And it's totally okay if they say no. Right? But sometimes, just that act of service is so much more valuable than "Let me know what you need, I'll be here".
Or just, I think little signs that you're thinking of someone without asking for them to do anything in return. So, even just little text messages, "I'm thinking of you and I love you. I just want you to know I love you today…I just want you to know you're in my thoughts."
It's really easy to believe that someone who's experiencing grief, is fragile and that-- We worry that, 'Oh, well, if I bring up whatever has happened, that it will make it worse.'
Krista St-Germain: But what's usually happening for the person who's experiencing the loss is that the loss is very much at the forefront of their mind, but they feel like they're the only ones thinking about it. And they perceive that everyone else has just gone back to normal, and that they're the only ones.
So, when someone shows you that they are also thinking about what you are thinking about, they have not forgotten you, they have not forgotten your loss…it's typically received as actually really a relief. It's validating.
Hugo and I used to work together; and so, I know that a lot of my coworkers went through that when I went back to work where they didn't really know what to do…they kind of wanted to talk about him, but they also didn't.
And so, one of the things that I did was to just start talking about him. Like when there was a moment where it would be logical to tell a Hugo story or to bring him up in conversation, I would do it.
And then they started getting the idea that it was okay with me, and then they started doing it. Right? But I kind of had to lead them a little bit and show them that it was okay.
And so, I think when we are the ones in grief, it's okay for us to show people, "Hey, I want to talk about whatever has happened"…or "I want to remember this person, I want to tell stories…I want to laugh, I don't want to forget." And, kind of lead that by example.
Crystal The Parenting Coach: I love that idea because I think that is true that we feel like, 'Oh, we don't want to bring it up because we don't want to hurt their feelings or make it worse or whatever.'
Again, thinking emotions are problems, but allowing them to know that we haven't forgotten. Because I remembered when we went through this grief with my sister's husband passing away, and I just felt like everybody else in the world is moving on like a normal day.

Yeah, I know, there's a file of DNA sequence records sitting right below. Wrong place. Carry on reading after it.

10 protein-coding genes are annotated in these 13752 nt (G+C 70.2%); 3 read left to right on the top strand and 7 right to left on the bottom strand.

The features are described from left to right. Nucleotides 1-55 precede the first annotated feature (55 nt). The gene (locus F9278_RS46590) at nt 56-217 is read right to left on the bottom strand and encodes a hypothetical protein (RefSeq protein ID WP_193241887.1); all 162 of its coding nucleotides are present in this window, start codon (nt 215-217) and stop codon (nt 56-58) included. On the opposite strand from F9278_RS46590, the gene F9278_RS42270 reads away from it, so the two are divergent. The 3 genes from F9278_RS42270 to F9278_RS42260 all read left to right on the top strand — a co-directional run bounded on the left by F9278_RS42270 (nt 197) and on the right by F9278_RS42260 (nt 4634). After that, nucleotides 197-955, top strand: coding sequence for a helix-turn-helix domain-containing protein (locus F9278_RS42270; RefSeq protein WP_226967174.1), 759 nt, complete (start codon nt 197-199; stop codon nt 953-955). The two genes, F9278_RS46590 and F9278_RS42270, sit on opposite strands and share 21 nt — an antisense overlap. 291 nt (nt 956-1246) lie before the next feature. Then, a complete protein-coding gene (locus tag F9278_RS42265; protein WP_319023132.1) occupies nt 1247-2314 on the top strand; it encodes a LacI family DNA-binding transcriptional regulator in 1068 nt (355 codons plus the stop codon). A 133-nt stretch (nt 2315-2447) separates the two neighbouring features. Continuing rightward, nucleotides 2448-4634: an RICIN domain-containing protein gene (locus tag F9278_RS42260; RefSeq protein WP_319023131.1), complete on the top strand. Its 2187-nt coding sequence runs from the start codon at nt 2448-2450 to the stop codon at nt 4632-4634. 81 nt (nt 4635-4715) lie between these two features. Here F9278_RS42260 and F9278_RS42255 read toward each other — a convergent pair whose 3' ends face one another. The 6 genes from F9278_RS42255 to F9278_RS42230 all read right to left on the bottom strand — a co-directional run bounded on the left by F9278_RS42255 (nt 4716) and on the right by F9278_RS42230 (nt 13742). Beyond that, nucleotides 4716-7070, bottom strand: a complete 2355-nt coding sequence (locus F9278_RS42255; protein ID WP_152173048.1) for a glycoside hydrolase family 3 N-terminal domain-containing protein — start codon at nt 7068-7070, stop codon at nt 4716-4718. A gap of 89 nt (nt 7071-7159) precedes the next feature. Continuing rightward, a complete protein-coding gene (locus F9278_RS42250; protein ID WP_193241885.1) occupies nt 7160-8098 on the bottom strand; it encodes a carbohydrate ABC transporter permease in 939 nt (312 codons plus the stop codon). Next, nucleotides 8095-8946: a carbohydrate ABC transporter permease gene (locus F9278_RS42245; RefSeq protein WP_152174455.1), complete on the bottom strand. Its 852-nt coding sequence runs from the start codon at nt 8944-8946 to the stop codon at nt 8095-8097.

Like, people are shopping at Costco, and they're like getting themselves dressed, and they're going to church; and like, what is happening? Like, do they not know that this crazy thing has happened?
And now, you know, I've had a lot of friends experience that same grief and I'm sure that they feel that same way of like, everyone's moved on.
And so, bringing up those memories and those stories and talking about it feels like it would be just a part of that healing.
Krista St-Germain: Yeah. And we can't always guarantee that when we bring it up that it will be received in the way that we intend it. And that's why I say we have to approach it with grace. I would rather-- I would rather take the risk of bringing it up as opposed to being scared to bring it up.
You know, and I always appreciated when people did that for me because you're more likely to feel alone and isolated; and it's so good to know that people love you and are thinking of you and haven't forgotten.
What we can do for ourselves when we are in the midst of grief
Crystal The Parenting Coach: Yeah. So, let's change gears for a second into like, so the person that's going through the grief or the loss, what could they do to support themselves if they're still feeling either deep in that acute grief or also on that grief plateau like you talked about?
Krista St-Germain: Yeah. So, deep in acute grief I think is a lot about not shooting on yourself. It's so easy to say, "I should be doing better, I shouldn't be feeling this way – or I shouldn't be feeling this way to this extent…other people handle it better than me, there's something wrong with me."
It's so easy to find fault and flaws, and minimize your own experience. And that is the exact opposite thing of what we could be doing, which is…"It's totally okay for me to feel, feel how I feel…I'm a human and this is grief…and however I feel, is not a problem and there's not a right amount of it – there's not a wrong amount of it, it's okay."
And also, that speaks to not just what we're feeling, but what we're experiencing. So, sometimes the fog can be intense; and if we don't know that the fog can be part of grief, it would be easy to think you're, kind of, going crazy." Right?
When you can't-- When you were a person who never struggled to remember anything and, all of a sudden, you can't remember where you put your keys…and you bought toilet paper every time you went to the grocery store and now you have a mountain of toilet paper because you can never remember that you have enough toilet paper.
These are literally things that happen during grief fog; you forget to pick up your kids, you forget to pay a bill. It is because of the impact of grief on the entirety of your system…what's happening hormonally, what's happening in your brain – there are very real impacts of grief on your body.
So, it is not fair to expect yourself, all the parts of you to perform at the same level that you were before the loss happened. It's going to take some time.